“Good news has continued this week with more businesses and communities returning home in the Williams Lake area and Highway 97 opening to traffic,” said, Cariboo Chilcotin Coast Tourism Association CEO, Amy Thacker. “I echo Sue and encourage visitors to come support our communities by visiting in person – they want to welcome you!” Cariboo Chilcotin Coast Tourism operators remind all travellers that conditions continue to be hot and dry, requesting visitors remain diligent through the remainder of the summer season.
Submitted by: Amy Thacker, CEO, Cariboo Chilcotin Coast Tourism Association
Some members of our BC Tourism Industry explain why Tourism is important.
Visitors bring a lot more than luggage. Have a look at the Value of Tourism video produced by Tourism Vancouver Island their community partners to see why working together to attract the world is fabulous for the Vancouver Island economy and lifestyle.
|Kootenay Rockies Tourism shows us why the tourism industry attracts people from around the world to live, work and play in their region.|
Tourism in Richmond is a $650M dollar industry attracting 4 million+ person nights. It demonstrates the far reaching impacts of visitor dollars through the tale of a local blueberry farmer. It also showcases the importance of the destination marketing organization in this competitive marketplace.
|Kathy Cooper of Kootenay Rockies Tourism knows that #BCTourismMatters to the bc economy.|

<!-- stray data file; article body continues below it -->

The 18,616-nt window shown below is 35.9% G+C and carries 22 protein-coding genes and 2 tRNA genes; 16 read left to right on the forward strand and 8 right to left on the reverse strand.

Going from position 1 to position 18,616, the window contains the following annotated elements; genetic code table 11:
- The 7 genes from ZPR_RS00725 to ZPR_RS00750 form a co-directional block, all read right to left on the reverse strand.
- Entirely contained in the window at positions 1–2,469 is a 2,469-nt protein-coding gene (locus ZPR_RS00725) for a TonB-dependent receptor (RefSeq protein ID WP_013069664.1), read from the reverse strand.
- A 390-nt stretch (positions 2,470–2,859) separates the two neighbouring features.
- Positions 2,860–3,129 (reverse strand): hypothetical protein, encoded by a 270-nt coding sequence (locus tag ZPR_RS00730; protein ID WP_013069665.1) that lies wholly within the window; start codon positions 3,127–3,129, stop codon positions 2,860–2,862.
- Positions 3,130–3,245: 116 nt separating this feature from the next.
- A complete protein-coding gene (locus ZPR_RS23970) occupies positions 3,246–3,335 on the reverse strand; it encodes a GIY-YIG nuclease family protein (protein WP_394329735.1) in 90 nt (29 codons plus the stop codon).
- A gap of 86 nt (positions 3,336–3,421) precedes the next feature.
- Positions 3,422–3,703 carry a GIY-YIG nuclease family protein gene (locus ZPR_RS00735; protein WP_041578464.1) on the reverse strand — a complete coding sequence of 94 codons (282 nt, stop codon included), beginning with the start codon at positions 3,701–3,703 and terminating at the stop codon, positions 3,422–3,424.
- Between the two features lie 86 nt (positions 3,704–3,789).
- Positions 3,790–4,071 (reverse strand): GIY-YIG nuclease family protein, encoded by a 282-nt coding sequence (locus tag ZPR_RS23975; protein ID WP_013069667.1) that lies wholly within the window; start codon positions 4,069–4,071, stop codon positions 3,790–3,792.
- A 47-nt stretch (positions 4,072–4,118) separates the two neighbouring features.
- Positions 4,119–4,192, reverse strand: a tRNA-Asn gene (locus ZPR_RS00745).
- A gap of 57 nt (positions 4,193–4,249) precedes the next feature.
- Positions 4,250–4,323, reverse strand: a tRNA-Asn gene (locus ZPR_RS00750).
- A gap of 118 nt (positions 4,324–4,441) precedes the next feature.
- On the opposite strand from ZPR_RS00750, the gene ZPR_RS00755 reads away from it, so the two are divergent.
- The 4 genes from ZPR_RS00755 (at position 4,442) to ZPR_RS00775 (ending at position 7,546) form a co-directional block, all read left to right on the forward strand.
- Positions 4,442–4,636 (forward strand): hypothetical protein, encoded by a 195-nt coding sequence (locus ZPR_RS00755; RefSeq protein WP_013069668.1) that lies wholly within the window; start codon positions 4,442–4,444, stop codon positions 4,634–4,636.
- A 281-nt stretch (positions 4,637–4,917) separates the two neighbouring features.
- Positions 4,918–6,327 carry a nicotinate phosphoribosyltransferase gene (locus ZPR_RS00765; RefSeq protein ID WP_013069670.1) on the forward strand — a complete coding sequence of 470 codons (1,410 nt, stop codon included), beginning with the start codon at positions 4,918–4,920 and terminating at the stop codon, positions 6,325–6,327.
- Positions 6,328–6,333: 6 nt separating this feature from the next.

Why do we love working in this industry? go2HR asked tourism and hospitality employees from all over BC and compiled their answers together into 150 reasons to celebrate Canada 150. Northern BC & Cariboo Chilcotin Coast region edition. www.go2hr.ca/150reasons.
Why do we love working in this industry? go2HR asked tourism and hospitality employees from all over BC and compiled their answers together into 150 reasons to celebrate Canada 150. Outdoor recreation edition. www.go2hr.ca/150reasons.
Why Tourism is a Powerful Force in our Country – Destination Canada
It’s time to tell BC’s tourism story…and here’s how you can help:
Send us a 100-200 word written page summary…or even better…a short, unedited video describing your career journey, what BC’s tourism industry has given you and what advice you would give to people considering a career in our industry. For written submissions, we would be pleased to receive an image of you, your team and/or your business to accompany the summary.
The questions and suggestions below are designed as a guideline to tell us your Power of Tourism Story. Only questions #1, #3 and #10 are mandatory.
- Tell us your name, title and place of work.
- How long have you been in the tourism industry and where did you first work?
- What got you started and why did you pick tourism as a career choice?
- What has a career in tourism given you?
- Describe at least one career highlight or experience you’ll never forget.
- How have you invested in BC’s tourism industry and how has it paid off?
- What and where are the best tourism career opportunities in British Columbia?
- What excites you about BC’s tourism future?
- Who has inspired you in our industry and why?
- What advice would you give to an individual considering a career in tourism in BC?
All stories collected will be shared either on our website or in presentations, as well as referenced in articles and briefs. Importantly, stories will be available to members, media and stakeholders throughout the province to help us collectively achieve the ultimate goal “for tourism to be recognized as one of British Columbia’s leading and sustainable industries”.
Videos or images to accompany written submissions can be sent to TIABC via email (firstname.lastname@example.org). If the file size is too large, you can use a file sharing service such as Dropbox or WeTransfer.
Note: Please ensure adequate sound quality for all videos, particularly those filmed on smart phone devices.
Thank you for your support with this important project.